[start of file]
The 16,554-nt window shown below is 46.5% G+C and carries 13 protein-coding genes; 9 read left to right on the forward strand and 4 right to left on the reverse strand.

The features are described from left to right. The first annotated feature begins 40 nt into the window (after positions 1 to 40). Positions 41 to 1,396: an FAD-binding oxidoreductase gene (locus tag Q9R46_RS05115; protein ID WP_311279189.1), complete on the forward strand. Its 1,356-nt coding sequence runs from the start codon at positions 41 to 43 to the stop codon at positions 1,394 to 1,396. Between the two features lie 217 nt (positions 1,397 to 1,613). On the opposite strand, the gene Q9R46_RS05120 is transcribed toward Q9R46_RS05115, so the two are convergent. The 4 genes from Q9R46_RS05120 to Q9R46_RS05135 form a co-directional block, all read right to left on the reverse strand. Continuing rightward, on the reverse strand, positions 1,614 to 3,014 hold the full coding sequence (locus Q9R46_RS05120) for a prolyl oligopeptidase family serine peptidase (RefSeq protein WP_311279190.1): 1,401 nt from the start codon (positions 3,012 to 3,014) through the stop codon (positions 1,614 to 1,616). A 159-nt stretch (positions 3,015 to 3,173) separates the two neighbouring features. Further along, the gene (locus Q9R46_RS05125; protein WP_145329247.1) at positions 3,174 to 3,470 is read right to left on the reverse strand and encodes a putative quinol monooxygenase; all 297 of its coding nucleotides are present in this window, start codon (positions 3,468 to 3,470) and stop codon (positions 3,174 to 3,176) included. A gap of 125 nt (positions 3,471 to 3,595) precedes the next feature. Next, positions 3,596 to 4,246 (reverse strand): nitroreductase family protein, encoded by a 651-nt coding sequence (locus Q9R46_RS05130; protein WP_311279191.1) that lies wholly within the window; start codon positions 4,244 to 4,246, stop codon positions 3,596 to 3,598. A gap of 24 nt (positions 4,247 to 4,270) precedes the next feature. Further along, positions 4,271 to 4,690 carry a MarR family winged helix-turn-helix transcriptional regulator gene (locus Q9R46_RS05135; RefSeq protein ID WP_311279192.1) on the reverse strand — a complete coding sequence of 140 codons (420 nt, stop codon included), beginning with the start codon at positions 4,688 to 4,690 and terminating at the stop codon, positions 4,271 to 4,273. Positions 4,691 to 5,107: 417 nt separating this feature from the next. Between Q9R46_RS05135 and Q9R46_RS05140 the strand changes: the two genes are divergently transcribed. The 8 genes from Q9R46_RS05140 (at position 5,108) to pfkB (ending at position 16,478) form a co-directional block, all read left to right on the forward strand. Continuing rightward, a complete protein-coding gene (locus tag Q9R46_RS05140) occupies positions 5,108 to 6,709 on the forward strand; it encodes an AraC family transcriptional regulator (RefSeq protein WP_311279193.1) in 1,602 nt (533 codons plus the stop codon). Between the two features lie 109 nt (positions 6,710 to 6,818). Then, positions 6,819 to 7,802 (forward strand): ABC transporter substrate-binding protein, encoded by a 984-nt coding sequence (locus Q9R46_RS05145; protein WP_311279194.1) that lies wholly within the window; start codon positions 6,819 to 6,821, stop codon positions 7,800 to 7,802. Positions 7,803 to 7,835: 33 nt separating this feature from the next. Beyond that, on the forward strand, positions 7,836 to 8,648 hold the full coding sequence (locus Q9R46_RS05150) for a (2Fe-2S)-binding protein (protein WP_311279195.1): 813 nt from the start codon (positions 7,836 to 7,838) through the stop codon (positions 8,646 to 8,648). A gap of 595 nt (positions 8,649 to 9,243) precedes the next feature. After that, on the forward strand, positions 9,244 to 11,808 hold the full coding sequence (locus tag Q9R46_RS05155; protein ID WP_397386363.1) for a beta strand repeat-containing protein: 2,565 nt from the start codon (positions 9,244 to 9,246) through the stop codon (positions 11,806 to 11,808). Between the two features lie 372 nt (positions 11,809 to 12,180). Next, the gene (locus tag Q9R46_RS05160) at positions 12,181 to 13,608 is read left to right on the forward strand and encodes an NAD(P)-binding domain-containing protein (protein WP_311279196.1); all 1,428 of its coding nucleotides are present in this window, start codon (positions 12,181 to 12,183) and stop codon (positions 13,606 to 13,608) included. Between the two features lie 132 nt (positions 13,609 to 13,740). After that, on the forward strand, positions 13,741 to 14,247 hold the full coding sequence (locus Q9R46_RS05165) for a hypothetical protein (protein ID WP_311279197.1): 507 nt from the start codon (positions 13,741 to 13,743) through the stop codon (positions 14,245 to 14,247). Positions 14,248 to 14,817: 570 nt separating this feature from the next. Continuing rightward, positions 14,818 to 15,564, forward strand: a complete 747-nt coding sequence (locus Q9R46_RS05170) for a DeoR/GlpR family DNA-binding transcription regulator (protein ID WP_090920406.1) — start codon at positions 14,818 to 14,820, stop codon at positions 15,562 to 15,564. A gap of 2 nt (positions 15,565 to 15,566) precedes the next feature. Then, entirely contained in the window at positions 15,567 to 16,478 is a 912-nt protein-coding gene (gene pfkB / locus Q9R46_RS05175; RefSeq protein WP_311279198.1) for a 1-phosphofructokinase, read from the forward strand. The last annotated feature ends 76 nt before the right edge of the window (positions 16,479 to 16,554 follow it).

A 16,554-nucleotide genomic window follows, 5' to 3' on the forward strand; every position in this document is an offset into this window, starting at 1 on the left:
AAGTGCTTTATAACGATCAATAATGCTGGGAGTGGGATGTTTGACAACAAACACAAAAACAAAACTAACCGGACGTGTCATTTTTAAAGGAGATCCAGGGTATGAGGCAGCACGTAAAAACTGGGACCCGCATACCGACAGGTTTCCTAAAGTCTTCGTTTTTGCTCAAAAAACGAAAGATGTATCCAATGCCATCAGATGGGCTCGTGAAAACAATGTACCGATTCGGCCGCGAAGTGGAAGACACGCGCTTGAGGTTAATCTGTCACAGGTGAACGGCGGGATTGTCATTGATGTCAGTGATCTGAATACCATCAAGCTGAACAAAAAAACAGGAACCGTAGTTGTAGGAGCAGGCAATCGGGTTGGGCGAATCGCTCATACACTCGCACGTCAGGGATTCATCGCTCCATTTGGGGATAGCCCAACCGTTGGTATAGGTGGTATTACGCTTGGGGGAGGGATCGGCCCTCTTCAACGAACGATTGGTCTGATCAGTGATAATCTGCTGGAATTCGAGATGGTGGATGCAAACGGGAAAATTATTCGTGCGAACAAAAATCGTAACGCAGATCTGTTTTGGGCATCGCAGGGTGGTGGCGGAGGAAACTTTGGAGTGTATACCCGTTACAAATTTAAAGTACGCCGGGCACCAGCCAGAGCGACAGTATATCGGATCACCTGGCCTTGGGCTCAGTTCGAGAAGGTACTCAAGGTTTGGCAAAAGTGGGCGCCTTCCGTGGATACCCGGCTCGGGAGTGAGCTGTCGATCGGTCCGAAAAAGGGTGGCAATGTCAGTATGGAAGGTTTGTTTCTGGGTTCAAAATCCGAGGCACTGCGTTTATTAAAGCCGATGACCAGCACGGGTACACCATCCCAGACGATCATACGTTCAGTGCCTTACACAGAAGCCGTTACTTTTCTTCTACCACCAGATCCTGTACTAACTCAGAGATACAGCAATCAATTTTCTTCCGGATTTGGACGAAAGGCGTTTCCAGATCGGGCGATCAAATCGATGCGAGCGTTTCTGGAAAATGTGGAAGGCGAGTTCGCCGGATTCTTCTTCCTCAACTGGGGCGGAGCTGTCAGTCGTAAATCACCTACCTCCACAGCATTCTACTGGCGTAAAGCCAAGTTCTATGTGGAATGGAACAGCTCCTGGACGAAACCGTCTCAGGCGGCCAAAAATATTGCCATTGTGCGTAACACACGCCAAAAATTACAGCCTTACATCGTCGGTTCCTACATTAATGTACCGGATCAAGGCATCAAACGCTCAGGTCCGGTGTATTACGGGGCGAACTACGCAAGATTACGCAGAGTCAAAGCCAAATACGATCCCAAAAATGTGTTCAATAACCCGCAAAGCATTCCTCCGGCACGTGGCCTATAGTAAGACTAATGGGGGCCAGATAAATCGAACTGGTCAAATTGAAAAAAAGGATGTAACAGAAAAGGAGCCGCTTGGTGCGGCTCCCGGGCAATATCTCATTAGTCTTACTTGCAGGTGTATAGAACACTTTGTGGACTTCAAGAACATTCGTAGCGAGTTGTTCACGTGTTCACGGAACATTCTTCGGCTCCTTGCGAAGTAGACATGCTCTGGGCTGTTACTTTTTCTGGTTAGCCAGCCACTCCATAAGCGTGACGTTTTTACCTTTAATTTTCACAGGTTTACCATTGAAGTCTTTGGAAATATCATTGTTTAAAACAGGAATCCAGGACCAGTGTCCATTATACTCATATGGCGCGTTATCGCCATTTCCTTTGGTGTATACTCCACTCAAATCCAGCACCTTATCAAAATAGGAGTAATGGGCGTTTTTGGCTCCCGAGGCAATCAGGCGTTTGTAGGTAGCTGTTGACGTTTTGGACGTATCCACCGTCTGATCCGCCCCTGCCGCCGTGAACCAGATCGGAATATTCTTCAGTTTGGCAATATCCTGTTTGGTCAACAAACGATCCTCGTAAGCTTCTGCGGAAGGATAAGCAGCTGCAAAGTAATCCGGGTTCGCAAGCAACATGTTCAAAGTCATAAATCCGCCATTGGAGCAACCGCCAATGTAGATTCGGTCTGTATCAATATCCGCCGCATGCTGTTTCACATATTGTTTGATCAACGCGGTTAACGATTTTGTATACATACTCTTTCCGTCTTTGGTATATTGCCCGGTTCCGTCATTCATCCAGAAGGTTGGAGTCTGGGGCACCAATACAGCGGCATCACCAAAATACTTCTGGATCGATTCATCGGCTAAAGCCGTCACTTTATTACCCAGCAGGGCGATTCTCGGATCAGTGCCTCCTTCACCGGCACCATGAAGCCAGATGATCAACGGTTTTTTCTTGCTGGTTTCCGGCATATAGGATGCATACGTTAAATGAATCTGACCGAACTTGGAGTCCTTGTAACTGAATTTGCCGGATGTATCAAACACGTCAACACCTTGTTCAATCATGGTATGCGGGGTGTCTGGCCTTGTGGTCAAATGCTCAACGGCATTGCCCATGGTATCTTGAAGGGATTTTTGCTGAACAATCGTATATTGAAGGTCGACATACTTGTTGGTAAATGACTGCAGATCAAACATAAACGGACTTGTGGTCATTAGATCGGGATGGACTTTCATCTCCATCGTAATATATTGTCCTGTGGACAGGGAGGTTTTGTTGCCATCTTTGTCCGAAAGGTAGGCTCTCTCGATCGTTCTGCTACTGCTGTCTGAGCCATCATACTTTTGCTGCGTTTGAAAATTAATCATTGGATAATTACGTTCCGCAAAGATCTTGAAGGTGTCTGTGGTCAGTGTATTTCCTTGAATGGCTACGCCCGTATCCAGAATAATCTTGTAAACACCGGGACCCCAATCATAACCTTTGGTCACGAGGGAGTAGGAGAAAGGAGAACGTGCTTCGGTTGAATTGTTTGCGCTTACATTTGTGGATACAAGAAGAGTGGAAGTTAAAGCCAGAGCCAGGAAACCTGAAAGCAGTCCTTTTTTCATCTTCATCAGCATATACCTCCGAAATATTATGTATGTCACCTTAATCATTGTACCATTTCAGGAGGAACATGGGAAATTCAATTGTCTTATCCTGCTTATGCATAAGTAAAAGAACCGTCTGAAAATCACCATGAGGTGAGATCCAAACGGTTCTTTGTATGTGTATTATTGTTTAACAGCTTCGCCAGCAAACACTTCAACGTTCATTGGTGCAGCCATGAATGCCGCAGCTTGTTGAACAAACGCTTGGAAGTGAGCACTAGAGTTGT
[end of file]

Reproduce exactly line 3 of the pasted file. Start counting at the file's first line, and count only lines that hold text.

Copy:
A 16,554-nucleotide genomic window follows, 5' to 3' on the forward strand; every position in this document is an offset into this window, starting at 1 on the left: